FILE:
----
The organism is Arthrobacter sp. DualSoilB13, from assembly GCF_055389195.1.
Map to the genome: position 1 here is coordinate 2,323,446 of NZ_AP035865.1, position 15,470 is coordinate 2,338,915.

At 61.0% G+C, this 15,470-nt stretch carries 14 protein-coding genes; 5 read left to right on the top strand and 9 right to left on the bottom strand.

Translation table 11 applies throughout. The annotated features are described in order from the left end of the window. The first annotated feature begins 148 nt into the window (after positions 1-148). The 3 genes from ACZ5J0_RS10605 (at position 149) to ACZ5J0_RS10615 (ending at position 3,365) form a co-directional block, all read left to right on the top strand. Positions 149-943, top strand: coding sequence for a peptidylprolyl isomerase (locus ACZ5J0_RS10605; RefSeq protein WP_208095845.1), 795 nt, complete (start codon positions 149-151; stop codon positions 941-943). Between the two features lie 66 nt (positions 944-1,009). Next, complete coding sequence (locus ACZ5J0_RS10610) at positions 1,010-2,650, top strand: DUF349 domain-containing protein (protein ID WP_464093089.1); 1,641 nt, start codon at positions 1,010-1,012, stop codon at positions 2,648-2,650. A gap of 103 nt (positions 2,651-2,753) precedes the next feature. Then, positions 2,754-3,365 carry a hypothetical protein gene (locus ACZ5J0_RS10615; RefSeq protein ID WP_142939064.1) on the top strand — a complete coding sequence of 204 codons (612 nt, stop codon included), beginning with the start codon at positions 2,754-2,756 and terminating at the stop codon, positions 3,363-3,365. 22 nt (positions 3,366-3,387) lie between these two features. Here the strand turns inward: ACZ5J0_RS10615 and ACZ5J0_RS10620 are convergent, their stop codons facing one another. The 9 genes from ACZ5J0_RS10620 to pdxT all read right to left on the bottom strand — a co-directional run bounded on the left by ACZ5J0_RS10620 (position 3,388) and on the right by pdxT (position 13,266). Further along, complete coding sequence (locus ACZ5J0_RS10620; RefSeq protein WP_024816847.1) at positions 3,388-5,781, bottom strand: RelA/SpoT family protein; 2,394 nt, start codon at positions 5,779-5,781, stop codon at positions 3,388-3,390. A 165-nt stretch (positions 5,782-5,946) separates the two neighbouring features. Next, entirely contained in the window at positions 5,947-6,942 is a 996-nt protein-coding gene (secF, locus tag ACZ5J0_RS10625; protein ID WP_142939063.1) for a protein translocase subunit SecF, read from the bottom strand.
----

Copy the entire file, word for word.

The organism is Arthrobacter sp. DualSoilB13, from assembly GCF_055389195.1.
Map to the genome: position 1 here is coordinate 2,323,446 of NZ_AP035865.1, position 15,470 is coordinate 2,338,915.

At 61.0% G+C, this 15,470-nt stretch carries 14 protein-coding genes; 5 read left to right on the top strand and 9 right to left on the bottom strand.

Translation table 11 applies throughout. The annotated features are described in order from the left end of the window. The first annotated feature begins 148 nt into the window (after positions 1-148). The 3 genes from ACZ5J0_RS10605 (at position 149) to ACZ5J0_RS10615 (ending at position 3,365) form a co-directional block, all read left to right on the top strand. Positions 149-943, top strand: coding sequence for a peptidylprolyl isomerase (locus ACZ5J0_RS10605; RefSeq protein WP_208095845.1), 795 nt, complete (start codon positions 149-151; stop codon positions 941-943). Between the two features lie 66 nt (positions 944-1,009). Next, complete coding sequence (locus ACZ5J0_RS10610) at positions 1,010-2,650, top strand: DUF349 domain-containing protein (protein ID WP_464093089.1); 1,641 nt, start codon at positions 1,010-1,012, stop codon at positions 2,648-2,650. A gap of 103 nt (positions 2,651-2,753) precedes the next feature. Then, positions 2,754-3,365 carry a hypothetical protein gene (locus ACZ5J0_RS10615; RefSeq protein ID WP_142939064.1) on the top strand — a complete coding sequence of 204 codons (612 nt, stop codon included), beginning with the start codon at positions 2,754-2,756 and terminating at the stop codon, positions 3,363-3,365. 22 nt (positions 3,366-3,387) lie between these two features. Here the strand turns inward: ACZ5J0_RS10615 and ACZ5J0_RS10620 are convergent, their stop codons facing one another. The 9 genes from ACZ5J0_RS10620 to pdxT all read right to left on the bottom strand — a co-directional run bounded on the left by ACZ5J0_RS10620 (position 3,388) and on the right by pdxT (position 13,266). Further along, complete coding sequence (locus ACZ5J0_RS10620; RefSeq protein WP_024816847.1) at positions 3,388-5,781, bottom strand: RelA/SpoT family protein; 2,394 nt, start codon at positions 5,779-5,781, stop codon at positions 3,388-3,390. A 165-nt stretch (positions 5,782-5,946) separates the two neighbouring features. Next, entirely contained in the window at positions 5,947-6,942 is a 996-nt protein-coding gene (secF, locus tag ACZ5J0_RS10625; protein ID WP_142939063.1) for a protein translocase subunit SecF, read from the bottom strand.